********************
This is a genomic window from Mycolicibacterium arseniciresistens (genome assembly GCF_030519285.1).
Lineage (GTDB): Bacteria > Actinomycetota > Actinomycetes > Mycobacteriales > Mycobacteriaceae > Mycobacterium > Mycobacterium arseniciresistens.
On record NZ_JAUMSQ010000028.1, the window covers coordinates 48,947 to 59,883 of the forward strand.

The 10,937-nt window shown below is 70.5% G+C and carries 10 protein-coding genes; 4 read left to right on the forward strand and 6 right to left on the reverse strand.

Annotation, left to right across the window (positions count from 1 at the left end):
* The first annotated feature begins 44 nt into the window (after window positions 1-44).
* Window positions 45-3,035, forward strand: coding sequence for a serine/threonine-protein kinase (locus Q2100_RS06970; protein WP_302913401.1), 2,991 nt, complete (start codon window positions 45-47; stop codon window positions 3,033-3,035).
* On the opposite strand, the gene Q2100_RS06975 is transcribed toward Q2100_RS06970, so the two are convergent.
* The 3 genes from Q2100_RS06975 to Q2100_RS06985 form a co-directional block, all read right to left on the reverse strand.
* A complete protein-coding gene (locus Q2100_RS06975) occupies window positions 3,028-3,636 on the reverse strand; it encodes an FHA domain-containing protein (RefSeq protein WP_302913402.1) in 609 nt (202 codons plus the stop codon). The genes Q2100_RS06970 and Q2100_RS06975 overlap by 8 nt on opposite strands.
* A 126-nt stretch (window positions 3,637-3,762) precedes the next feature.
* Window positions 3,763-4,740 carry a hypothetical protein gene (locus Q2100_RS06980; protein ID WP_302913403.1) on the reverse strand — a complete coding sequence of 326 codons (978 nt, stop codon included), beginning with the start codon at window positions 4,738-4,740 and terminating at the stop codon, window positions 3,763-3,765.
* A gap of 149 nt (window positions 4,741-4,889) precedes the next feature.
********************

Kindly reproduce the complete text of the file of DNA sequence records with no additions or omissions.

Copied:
This is a genomic window from Mycolicibacterium arseniciresistens (genome assembly GCF_030519285.1).
Lineage (GTDB): Bacteria > Actinomycetota > Actinomycetes > Mycobacteriales > Mycobacteriaceae > Mycobacterium > Mycobacterium arseniciresistens.
On record NZ_JAUMSQ010000028.1, the window covers coordinates 48,947 to 59,883 of the forward strand.

The 10,937-nt window shown below is 70.5% G+C and carries 10 protein-coding genes; 4 read left to right on the forward strand and 6 right to left on the reverse strand.

Annotation, left to right across the window (positions count from 1 at the left end):
* The first annotated feature begins 44 nt into the window (after window positions 1-44).
* Window positions 45-3,035, forward strand: coding sequence for a serine/threonine-protein kinase (locus Q2100_RS06970; protein WP_302913401.1), 2,991 nt, complete (start codon window positions 45-47; stop codon window positions 3,033-3,035).
* On the opposite strand, the gene Q2100_RS06975 is transcribed toward Q2100_RS06970, so the two are convergent.
* The 3 genes from Q2100_RS06975 to Q2100_RS06985 form a co-directional block, all read right to left on the reverse strand.
* A complete protein-coding gene (locus Q2100_RS06975) occupies window positions 3,028-3,636 on the reverse strand; it encodes an FHA domain-containing protein (RefSeq protein WP_302913402.1) in 609 nt (202 codons plus the stop codon). The genes Q2100_RS06970 and Q2100_RS06975 overlap by 8 nt on opposite strands.
* A 126-nt stretch (window positions 3,637-3,762) precedes the next feature.
* Window positions 3,763-4,740 carry a hypothetical protein gene (locus Q2100_RS06980; protein ID WP_302913403.1) on the reverse strand — a complete coding sequence of 326 codons (978 nt, stop codon included), beginning with the start codon at window positions 4,738-4,740 and terminating at the stop codon, window positions 3,763-3,765.
* A gap of 149 nt (window positions 4,741-4,889) precedes the next feature.